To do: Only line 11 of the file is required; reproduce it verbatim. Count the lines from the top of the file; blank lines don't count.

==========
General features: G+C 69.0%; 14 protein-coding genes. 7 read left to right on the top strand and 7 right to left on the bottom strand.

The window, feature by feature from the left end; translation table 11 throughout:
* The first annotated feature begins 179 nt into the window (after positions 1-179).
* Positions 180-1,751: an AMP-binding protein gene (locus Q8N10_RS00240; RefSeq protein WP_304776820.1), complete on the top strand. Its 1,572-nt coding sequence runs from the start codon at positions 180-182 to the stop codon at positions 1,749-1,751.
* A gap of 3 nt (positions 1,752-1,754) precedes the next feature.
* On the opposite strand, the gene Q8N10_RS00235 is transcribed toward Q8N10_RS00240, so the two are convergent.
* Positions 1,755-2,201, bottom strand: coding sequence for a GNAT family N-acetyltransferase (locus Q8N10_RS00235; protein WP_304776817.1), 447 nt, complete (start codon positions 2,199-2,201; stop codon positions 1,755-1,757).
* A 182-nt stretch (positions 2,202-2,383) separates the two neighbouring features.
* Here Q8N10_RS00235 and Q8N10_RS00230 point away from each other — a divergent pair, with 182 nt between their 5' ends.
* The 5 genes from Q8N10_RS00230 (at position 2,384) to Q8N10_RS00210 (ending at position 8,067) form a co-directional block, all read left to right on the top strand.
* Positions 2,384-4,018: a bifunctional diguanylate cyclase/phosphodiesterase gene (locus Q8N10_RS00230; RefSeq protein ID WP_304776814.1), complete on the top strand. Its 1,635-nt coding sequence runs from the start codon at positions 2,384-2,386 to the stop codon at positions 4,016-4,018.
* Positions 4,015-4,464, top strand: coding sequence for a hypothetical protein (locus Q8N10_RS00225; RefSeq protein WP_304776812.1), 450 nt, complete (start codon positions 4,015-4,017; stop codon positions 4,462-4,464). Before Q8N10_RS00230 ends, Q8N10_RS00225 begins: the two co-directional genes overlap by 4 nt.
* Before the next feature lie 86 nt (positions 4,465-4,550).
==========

* Positions 2,384-4,018: a bifunctional diguanylate cyclase/phosphodiesterase gene (locus Q8N10_RS00230; RefSeq protein ID WP_304776814.1), complete on the top strand. Its 1,635-nt coding sequence runs from the start codon at positions 2,384-2,386 to the stop codon at positions 4,016-4,018.